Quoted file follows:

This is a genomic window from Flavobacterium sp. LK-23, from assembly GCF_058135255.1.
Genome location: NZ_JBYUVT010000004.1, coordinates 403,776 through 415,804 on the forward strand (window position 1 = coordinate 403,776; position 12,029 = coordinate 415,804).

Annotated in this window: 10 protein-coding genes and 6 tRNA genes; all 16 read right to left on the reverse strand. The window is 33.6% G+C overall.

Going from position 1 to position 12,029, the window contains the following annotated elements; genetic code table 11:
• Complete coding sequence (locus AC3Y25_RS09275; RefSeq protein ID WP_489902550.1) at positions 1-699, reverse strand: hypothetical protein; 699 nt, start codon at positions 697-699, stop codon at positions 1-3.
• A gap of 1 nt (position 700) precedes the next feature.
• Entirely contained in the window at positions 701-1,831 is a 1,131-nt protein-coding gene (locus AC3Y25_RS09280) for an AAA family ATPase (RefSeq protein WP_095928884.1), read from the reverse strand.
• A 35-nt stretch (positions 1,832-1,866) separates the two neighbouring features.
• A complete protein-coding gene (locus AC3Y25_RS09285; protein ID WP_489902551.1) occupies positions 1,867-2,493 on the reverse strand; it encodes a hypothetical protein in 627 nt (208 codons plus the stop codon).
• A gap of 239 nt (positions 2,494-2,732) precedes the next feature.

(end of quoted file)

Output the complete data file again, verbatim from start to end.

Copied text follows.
This is a genomic window from Flavobacterium sp. LK-23, from assembly GCF_058135255.1.
Genome location: NZ_JBYUVT010000004.1, coordinates 403,776 through 415,804 on the forward strand (window position 1 = coordinate 403,776; position 12,029 = coordinate 415,804).

Annotated in this window: 10 protein-coding genes and 6 tRNA genes; all 16 read right to left on the reverse strand. The window is 33.6% G+C overall.

Going from position 1 to position 12,029, the window contains the following annotated elements; genetic code table 11:
• Complete coding sequence (locus AC3Y25_RS09275; RefSeq protein ID WP_489902550.1) at positions 1-699, reverse strand: hypothetical protein; 699 nt, start codon at positions 697-699, stop codon at positions 1-3.
• A gap of 1 nt (position 700) precedes the next feature.
• Entirely contained in the window at positions 701-1,831 is a 1,131-nt protein-coding gene (locus AC3Y25_RS09280) for an AAA family ATPase (RefSeq protein WP_095928884.1), read from the reverse strand.
• A 35-nt stretch (positions 1,832-1,866) separates the two neighbouring features.
• A complete protein-coding gene (locus AC3Y25_RS09285; protein ID WP_489902551.1) occupies positions 1,867-2,493 on the reverse strand; it encodes a hypothetical protein in 627 nt (208 codons plus the stop codon).
• A gap of 239 nt (positions 2,494-2,732) precedes the next feature.